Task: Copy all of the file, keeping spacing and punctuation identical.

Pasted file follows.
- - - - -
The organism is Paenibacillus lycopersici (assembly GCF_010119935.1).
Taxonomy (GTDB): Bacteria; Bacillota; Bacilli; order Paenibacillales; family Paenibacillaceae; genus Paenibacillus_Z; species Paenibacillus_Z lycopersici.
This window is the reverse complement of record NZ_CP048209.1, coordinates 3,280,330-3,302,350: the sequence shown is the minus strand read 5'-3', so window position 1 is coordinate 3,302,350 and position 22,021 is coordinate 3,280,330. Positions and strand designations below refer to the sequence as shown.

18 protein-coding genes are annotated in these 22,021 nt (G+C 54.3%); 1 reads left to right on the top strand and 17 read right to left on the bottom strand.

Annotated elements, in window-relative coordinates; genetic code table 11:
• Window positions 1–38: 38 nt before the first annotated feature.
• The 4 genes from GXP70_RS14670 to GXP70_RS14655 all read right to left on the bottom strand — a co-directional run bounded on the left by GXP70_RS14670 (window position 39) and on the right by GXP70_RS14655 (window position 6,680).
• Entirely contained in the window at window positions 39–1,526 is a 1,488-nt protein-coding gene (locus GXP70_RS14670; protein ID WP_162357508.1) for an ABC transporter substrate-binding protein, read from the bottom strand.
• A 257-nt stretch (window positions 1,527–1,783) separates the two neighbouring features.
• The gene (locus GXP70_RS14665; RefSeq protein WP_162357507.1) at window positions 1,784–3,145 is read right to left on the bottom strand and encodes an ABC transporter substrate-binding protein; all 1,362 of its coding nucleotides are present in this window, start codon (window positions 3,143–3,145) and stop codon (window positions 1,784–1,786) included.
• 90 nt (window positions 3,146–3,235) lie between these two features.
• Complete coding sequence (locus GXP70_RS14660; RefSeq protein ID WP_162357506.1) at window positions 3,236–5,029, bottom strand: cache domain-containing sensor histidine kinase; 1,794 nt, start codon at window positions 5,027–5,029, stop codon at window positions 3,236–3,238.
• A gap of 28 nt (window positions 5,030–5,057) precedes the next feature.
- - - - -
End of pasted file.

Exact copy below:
The organism is Paenibacillus lycopersici (assembly GCF_010119935.1).
Taxonomy (GTDB): Bacteria; Bacillota; Bacilli; order Paenibacillales; family Paenibacillaceae; genus Paenibacillus_Z; species Paenibacillus_Z lycopersici.
This window is the reverse complement of record NZ_CP048209.1, coordinates 3,280,330-3,302,350: the sequence shown is the minus strand read 5'-3', so window position 1 is coordinate 3,302,350 and position 22,021 is coordinate 3,280,330. Positions and strand designations below refer to the sequence as shown.

18 protein-coding genes are annotated in these 22,021 nt (G+C 54.3%); 1 reads left to right on the top strand and 17 read right to left on the bottom strand.

Annotated elements, in window-relative coordinates; genetic code table 11:
• Window positions 1–38: 38 nt before the first annotated feature.
• The 4 genes from GXP70_RS14670 to GXP70_RS14655 all read right to left on the bottom strand — a co-directional run bounded on the left by GXP70_RS14670 (window position 39) and on the right by GXP70_RS14655 (window position 6,680).
• Entirely contained in the window at window positions 39–1,526 is a 1,488-nt protein-coding gene (locus GXP70_RS14670; protein ID WP_162357508.1) for an ABC transporter substrate-binding protein, read from the bottom strand.
• A 257-nt stretch (window positions 1,527–1,783) separates the two neighbouring features.
• The gene (locus GXP70_RS14665; RefSeq protein WP_162357507.1) at window positions 1,784–3,145 is read right to left on the bottom strand and encodes an ABC transporter substrate-binding protein; all 1,362 of its coding nucleotides are present in this window, start codon (window positions 3,143–3,145) and stop codon (window positions 1,784–1,786) included.
• 90 nt (window positions 3,146–3,235) lie between these two features.
• Complete coding sequence (locus GXP70_RS14660; RefSeq protein ID WP_162357506.1) at window positions 3,236–5,029, bottom strand: cache domain-containing sensor histidine kinase; 1,794 nt, start codon at window positions 5,027–5,029, stop codon at window positions 3,236–3,238.
• A gap of 28 nt (window positions 5,030–5,057) precedes the next feature.